Premier League needs to get serious about spitting

Premier League needs to get serious about spitting
There are many things that Premier League fans will have missed about football since the coronavirus pandemic put the game on pause. Yet there are also some facets of the game that are rather unsavoury and infuriate supporters in equal measure.

The Premier League is gearing up for the resumption of the 2019/20 campaign in the next fortnight, but it will certainly be a slimmed-down version and somewhat unrecognisable from how the game used to operate. Clubs have been trying to agree on a set of protocols that meet all safety measures and protect the players on their return, including providing portakabins at grounds as an alternative for away teams to get changed in. Goal celebrations and shirt swapping will be consigned to the past, at least for the meantime, while teams will be able to make five substitutions per game to reduce the chance of players picking up injuries. 

There have been reports of 'snoop squads' making regular visits to training grounds over the past few weeks to see that all the suggested protocols are being adhered to, but there are significant challenges that lie ahead in the weeks to come.

But perhaps one thing on the agenda that has been overlooked or should have been afforded more attention is the subject of spitting. In any form, spitting is abhorrent, especially if players spit at each other and there have been repeat offenders over the years.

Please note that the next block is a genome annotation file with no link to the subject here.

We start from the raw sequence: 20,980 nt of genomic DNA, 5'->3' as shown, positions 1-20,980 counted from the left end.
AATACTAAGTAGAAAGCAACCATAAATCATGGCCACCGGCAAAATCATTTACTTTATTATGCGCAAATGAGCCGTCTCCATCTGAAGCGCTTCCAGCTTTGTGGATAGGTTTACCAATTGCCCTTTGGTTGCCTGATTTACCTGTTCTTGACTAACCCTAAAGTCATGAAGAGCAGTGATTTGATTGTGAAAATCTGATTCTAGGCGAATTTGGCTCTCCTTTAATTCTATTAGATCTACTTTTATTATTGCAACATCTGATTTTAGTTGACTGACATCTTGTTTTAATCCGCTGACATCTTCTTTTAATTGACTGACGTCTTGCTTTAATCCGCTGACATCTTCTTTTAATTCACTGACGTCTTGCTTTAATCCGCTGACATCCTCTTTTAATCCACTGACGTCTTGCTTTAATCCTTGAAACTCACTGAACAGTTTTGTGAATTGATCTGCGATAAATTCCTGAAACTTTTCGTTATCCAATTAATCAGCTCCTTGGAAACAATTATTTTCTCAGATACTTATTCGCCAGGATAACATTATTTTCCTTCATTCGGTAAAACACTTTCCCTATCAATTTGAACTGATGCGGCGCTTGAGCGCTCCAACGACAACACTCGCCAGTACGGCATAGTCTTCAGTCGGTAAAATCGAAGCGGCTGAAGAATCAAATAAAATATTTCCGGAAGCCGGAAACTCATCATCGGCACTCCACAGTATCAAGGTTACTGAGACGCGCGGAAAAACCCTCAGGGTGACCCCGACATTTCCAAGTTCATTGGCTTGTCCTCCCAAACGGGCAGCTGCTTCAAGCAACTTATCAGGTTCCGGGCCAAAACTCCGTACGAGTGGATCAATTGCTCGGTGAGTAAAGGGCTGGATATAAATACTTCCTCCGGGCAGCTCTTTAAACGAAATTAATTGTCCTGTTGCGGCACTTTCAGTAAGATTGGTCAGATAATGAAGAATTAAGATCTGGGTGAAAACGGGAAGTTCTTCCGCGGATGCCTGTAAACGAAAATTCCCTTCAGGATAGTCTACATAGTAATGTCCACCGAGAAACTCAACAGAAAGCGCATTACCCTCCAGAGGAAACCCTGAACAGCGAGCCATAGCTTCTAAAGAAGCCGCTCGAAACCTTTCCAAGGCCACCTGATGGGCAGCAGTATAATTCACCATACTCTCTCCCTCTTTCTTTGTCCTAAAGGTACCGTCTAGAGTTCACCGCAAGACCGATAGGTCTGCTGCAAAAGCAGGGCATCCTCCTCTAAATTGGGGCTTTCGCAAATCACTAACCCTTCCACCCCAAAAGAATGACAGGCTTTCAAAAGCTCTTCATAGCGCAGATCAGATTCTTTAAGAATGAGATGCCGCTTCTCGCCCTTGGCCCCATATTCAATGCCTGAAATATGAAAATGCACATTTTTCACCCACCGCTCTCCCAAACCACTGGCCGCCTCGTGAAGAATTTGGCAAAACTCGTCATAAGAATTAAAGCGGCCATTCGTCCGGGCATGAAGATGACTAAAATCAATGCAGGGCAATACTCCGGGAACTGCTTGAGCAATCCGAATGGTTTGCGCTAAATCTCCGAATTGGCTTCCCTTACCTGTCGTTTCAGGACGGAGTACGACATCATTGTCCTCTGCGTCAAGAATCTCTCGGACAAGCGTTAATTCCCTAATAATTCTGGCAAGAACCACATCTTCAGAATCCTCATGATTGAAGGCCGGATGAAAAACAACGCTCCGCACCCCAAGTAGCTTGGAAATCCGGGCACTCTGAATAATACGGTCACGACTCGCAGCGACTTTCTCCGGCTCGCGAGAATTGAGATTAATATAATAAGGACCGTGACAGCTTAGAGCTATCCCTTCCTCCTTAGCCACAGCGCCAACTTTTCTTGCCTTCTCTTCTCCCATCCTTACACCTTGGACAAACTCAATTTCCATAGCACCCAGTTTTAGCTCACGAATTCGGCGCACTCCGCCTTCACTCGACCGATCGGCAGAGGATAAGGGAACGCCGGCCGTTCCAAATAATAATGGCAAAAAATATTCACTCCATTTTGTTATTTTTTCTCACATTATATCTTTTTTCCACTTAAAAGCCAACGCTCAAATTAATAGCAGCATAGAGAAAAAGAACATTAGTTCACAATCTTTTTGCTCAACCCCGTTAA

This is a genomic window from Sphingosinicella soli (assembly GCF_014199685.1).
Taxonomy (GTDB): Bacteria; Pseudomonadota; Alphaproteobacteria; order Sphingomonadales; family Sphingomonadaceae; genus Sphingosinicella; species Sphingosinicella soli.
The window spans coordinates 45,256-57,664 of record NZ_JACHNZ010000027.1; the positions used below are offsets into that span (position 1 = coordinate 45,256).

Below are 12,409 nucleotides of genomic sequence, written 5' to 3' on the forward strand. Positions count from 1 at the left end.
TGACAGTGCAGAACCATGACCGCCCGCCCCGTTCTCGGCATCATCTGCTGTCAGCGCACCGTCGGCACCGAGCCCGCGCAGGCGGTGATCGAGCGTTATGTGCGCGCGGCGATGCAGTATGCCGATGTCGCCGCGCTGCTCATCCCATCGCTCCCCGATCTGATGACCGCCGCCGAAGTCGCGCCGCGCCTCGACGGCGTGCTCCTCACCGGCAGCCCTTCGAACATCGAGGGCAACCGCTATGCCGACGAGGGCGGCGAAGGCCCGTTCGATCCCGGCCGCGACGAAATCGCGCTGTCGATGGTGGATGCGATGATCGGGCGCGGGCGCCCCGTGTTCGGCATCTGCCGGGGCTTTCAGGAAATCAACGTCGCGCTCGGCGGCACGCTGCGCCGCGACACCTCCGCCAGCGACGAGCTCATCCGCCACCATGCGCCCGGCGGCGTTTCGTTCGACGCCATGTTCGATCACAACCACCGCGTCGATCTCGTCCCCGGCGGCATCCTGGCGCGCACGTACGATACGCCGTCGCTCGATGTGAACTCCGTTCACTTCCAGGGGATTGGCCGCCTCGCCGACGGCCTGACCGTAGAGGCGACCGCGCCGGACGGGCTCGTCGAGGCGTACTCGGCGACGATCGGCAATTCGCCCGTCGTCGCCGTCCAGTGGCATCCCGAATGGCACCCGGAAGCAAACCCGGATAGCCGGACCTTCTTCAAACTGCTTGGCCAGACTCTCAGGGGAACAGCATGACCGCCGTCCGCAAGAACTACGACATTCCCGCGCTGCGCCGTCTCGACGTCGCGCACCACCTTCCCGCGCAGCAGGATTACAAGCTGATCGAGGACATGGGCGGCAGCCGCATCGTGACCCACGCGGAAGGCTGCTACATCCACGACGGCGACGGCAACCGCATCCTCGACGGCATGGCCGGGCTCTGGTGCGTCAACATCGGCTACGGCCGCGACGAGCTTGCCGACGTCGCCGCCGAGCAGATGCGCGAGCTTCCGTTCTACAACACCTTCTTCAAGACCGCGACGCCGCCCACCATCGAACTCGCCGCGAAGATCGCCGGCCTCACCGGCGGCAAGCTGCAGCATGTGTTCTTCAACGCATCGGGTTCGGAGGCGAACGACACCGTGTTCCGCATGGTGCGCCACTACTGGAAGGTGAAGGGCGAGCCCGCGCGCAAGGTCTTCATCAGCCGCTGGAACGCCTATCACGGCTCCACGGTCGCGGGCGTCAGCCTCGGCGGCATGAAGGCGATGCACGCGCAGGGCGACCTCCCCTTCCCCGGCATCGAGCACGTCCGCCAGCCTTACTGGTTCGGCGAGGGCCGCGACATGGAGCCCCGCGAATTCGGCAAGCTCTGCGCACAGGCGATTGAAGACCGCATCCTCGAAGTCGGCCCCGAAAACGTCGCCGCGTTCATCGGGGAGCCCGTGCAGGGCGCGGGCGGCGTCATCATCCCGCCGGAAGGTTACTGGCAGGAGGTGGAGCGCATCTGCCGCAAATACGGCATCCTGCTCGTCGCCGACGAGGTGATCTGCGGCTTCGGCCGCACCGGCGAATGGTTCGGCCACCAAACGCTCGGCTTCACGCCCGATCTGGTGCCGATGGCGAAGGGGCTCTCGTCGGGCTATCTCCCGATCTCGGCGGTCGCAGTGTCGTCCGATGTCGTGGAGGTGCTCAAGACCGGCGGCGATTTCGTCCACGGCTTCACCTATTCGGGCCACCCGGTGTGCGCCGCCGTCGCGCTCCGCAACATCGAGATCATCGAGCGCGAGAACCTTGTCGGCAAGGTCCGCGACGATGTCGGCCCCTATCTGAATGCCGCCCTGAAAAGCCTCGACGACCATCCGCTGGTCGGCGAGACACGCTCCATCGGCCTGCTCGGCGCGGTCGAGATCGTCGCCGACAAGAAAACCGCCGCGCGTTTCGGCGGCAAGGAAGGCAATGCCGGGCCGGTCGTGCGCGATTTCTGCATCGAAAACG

Spitting on the pitch is a disgusting habit. It has become second nature for many players to release phlegm as it helps them to clear their airways during matches, but it is an ugly sight. While perhaps not as serious as other forms of foul play that is viewed on an all too regular basis, spitting is unnecessary and should be regarded as a sin.

While there may be some pushback from players in relation to spitting, Fifa's Medical Committee chairman Michel D'Hooghe has previously raised his concerns in the past about the impact that spitting could have.

He said: "This [spitting] is a common practice in football and it is not very hygienic. So when we start football again I think we should have to avoid that at maximum.

"It is unhygienic and a good way to spread the virus. This is one of the reasons why we have to be very careful before we start again.

"I am not pessimistic but I am rather sceptical at the moment."

One solution would be to caution players who spit on the pitch. Players would think twice about doing it and everything has to be done to avoid a second spike of the coronavirus because the consequences would be catastrophic otherwise. The Premier League, in turn, has to show a united front and they will be scrutinised upon their return.

Players also must behave responsibly on the pitch especially when millions tune in all over the world to watch the Premier League. Far more needs to be done to clamp down on spitting and now more than ever, the Premier League can't turn a blind eye. It has to get serious and outlaw spitting once and for all.

 

Written by Charles Perrin

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